Vitamin D is just one of the many nutrients essential to keeping your muscles, lungs, and heart healthy. It’s an important factor in maintaining strong bones, helping your body fight infections, and other key functions.
While you can (and should) consume Vitamin D through food and/or supplements, your body actually produces Vitamin D on its own when it is exposed to sunlight.
Even though your body produces Vitamin D, it’s important to ensure you’re getting enough of it — Vitamin D deficiencies can cause a number of adverse health effects.
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Vitamin D’s Many Health Benefits
Vitamin D helps regulate and protect your immune system and allows your body to better absorb calcium.
Calcium is essential to maintaining strong bones and teeth. Children and adults who don’t get enough Vitamin D may develop serious bone problems because their bodies can’t absorb adequate amounts of calcium.
Getting enough Vitamin D has been linked to the following health benefits:
- The prevention of cancer
- Immunity to the cold
- The reduction of depression
- The reduction of risk factors associated with certain diseases, including diabetes and heart disease
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What Happens If I Don’t Get Enough Vitamin D?
Vitamin D deficiencies
Those who do not get enough Vitamin D are at risk of developing a vitamin deficiency. This may occur if your skin is not exposed to enough sunlight. Deficiencies can also be the result of medical conditions such as:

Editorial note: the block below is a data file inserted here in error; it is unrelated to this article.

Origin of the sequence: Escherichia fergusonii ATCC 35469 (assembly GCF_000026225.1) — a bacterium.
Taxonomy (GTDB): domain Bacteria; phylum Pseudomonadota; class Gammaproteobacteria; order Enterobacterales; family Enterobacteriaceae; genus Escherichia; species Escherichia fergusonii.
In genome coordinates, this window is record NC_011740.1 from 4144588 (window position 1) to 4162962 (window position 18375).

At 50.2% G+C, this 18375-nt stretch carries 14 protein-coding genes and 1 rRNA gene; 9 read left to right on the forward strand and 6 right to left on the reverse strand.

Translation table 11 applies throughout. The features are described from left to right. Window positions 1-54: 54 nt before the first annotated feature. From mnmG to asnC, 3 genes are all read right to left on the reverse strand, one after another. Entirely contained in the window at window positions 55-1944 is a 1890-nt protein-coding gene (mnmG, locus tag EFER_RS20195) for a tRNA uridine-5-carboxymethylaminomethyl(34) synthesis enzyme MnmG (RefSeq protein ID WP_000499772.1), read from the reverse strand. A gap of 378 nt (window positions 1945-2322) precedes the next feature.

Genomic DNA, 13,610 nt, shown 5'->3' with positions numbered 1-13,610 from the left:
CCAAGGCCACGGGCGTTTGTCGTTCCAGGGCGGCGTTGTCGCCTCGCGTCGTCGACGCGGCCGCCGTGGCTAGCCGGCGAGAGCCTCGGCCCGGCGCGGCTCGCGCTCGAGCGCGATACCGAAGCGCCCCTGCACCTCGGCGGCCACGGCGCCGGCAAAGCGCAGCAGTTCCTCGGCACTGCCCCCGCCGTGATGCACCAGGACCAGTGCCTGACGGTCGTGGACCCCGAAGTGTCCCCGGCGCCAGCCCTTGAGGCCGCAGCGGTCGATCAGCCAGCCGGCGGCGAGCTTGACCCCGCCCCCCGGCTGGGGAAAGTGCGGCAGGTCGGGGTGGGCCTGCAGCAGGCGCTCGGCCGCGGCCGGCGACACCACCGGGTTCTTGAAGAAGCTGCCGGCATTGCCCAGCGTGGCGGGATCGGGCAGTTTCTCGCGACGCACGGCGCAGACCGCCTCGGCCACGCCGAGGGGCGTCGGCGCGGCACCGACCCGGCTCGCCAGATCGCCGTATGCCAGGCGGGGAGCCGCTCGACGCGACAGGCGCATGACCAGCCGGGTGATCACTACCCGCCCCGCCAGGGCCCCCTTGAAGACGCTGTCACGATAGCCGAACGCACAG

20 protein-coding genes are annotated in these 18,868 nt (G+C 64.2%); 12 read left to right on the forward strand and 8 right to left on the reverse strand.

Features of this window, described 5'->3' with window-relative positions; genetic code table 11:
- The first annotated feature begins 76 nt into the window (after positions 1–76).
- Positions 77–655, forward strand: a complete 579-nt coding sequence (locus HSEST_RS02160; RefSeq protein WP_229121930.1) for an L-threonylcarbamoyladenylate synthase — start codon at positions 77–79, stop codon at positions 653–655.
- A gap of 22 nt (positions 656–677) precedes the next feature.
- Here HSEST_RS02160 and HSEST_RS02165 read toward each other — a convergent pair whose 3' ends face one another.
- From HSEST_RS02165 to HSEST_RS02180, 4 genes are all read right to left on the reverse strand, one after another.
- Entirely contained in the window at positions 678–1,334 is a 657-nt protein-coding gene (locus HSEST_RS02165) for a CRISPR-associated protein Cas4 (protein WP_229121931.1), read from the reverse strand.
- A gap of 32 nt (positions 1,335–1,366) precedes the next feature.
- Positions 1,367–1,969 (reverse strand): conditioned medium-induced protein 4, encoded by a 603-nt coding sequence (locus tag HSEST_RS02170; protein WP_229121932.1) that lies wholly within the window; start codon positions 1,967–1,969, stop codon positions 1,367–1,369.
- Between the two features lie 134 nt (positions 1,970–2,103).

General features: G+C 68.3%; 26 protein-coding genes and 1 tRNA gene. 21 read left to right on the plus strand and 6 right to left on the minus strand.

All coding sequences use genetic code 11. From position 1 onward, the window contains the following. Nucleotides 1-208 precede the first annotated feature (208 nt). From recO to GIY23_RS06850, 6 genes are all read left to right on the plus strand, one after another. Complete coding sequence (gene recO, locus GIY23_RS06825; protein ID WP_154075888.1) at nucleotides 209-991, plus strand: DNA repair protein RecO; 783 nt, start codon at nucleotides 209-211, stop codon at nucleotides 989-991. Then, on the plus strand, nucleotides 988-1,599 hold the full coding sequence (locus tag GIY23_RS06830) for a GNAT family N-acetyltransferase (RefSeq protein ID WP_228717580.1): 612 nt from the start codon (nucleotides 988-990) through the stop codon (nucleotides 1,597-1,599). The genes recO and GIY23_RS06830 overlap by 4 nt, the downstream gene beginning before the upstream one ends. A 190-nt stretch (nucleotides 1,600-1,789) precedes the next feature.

You might notice one or more of the following symptoms if you have a Vitamin D deficiency:
- General, persistent tiredness and aches and pains
- Severe muscle and/or bone weakness or pain
- Unusual occurrences of stress fractures, especially in the legs, hips, and pelvis
A Vitamin D deficiency can cause osteomalacia (soft bones) or osteoporosis (weak bones) in children and adults. Studies have also shown that individuals with a Vitamin D deficiency are at a greater risk of some medical conditions, though a deficiency has not been proven to cause the conditions. These conditions include:
How Much Vitamin D Do I Need?
The National Academy of Medicine offers guidelines for how much Vitamin D a person should consume in each day, measured in international units (IUs), which are a standard of measurement for drugs and vitamins.
- Infants 0-12 months: 400 IUs/day
- Children and adults 1-70 years: 600 IUs/day
- Adults over 70 years: 800 IUs/day
Vitamin D and Food
Experts say that spending 10 minutes each day in the sunlight will allow your body to formulate all the Vitamin D it needs. However, there are a number of factors that can interfere with your body absorbing sunlight, so it’s important that you get the vitamin from other sources as well.
Foods with Vitamin D include:
- Cod liver oil
- Swordfish, salmon, and tuna
- Vitamin fortified milk or orange juice
- Liver and beef
- Egg yolk
- Swiss cheese
- Fortified margarine and yogurt
- Vitamin D supplements
If you notice any of the symptoms of Vitamin D deficiency or worry that you may not be getting enough Vitamin D, talk to your primary care doctor about adding vitamin-rich foods or supplements to your diet or adjusting your lifestyle.
Based in Pittsburgh, UPMC is a world-renowned health care provider and insurer. We operate 40 hospitals and more than 700 doctor’s offices and outpatient centers. Our expert physicians are among the leaders in their fields, and we are leaders in groundbreaking research and treatment breakthroughs. UPMC Presbyterian Shadyside ranks as “One of America’s Best Hospitals” and No. 1 in Pennsylvania in U.S. News & World Report’s listings.